Fentanyl and syntheic opioids creating an even bigger problem
Fentanyl– more commonly known as the drug that pop star Price overdosed from in April– is a substance often given to cancer patients and is more than 100 times as strong as morphine and 30 to 50 times more powerful than heroin. Fentanyl and other synthetic opioids aren’t just more powerful than heroin, they are cheaper and easier to produce, made from chemicals instead of poppies. In some cases, U.S. dealers or addicts are ordering fentanyl or chemically similar drugs online, directly from suppliers in China, which the DEA says produces much of the world’s synthetic opioid supply. Chinese suppliers are also sending large quantities of fentanyl or its chemical ingredients to Mexico, where cartels mix the drug into the heroin supply and smuggle it to U.S. cities. Often, it is passed off as heroin or some other pill and users have no idea that they are taking the dangerous drug. Dealers are also cutting heroin and other drugs with it, because illicit fentanyl is cheap and allows them to stretch their supply.
The presence of fentanyl in street drugs is adding to the growing rise in overdoses. According to numbers from the CDC, from 2013 to 2014, 426% more products tested positive for fentanyl. During this same time period, deaths from synthetic opioids increased by 79%. In 2015, numbers of drug seizures testing positive for fentanyl doubled that 2014 number. Last month, CDC warned about the growing risk of overdose and death from a “widening array of toxic fentanyl-related compounds being mixed with heroin or sold as heroin,” often without buyers’ knowledge. In one example, it pointed to a recent wave of overdose deaths in Ohio tied to carfentanil, an elephant tranquilizer.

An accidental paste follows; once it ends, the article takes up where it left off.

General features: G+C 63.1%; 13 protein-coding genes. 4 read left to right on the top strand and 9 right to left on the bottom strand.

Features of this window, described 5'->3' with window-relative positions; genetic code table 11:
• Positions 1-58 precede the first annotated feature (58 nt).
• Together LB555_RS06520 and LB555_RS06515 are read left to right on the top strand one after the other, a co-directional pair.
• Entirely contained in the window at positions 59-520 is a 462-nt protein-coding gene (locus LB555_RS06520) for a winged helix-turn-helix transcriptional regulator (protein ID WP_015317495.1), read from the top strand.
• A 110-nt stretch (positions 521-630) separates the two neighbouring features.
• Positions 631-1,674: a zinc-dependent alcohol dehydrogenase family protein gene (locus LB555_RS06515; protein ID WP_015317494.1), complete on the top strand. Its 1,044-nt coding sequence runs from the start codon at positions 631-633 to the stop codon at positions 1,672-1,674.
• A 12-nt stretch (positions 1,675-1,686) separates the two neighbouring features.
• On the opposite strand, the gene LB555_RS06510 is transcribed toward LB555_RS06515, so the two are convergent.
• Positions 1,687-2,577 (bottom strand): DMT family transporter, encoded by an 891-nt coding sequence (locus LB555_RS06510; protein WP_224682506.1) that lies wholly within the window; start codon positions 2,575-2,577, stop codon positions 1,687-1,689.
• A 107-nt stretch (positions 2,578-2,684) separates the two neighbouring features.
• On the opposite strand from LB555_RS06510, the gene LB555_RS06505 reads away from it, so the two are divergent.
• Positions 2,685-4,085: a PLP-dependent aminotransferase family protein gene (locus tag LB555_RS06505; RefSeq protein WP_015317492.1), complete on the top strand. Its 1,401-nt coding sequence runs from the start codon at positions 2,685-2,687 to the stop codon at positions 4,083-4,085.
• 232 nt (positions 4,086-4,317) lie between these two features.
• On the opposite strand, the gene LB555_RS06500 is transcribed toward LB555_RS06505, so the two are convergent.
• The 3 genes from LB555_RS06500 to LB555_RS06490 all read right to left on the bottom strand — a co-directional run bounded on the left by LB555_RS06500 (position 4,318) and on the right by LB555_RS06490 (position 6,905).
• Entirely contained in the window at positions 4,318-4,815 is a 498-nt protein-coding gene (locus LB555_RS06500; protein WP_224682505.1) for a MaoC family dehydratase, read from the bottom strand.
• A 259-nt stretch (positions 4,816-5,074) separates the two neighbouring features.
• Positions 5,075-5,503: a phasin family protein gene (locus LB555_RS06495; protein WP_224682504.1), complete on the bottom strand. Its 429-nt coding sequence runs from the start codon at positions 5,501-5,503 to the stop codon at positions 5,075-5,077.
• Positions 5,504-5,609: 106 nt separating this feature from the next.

Physicians need to lead the change
In late August, Dr. Murthy sent a letter asking doctors for help solving the opioid epidemic. This is the first time in history that the surgeon general has reached out to all physicians, demonstrating the gravity of the situation. In his words “Nearly two decades ago, we were encouraged to be more aggressive about treating pain, often without enough training and support to do so safely. This coincided with heavy marketing of opioids to doctors. Many of us were even taught – incorrectly – that opioids are not addictive when prescribed for legitimate pain.” The letter instructs physicians that they should try other pain relief approaches, such as physical therapy or nonaddictive medications, with most patients before prescribing opioids. If they do choose to prescribe opioids, he instructs them to “start low and go slow” — meaning to prescribe the lowest dose for the shortest duration of time.
This is the first step needed to address the opioid epidemic from its core. Overprescribing has caused a snowball effect, leading to more people using these substances for longer periods of time and resulting in a large number of people with substance abuse and dependence. This abuse has in turn sent many into the black market, where they are trading their prescription pills for more dangerous substances. Combined, it is leading to the highest levels of overdoses and deaths in history. To stop this, we need to not only decrease the number of people entering this vicious cycle with preventive services but we need to make sure we invest in services that will allow us to treat those that unfortunately are already there.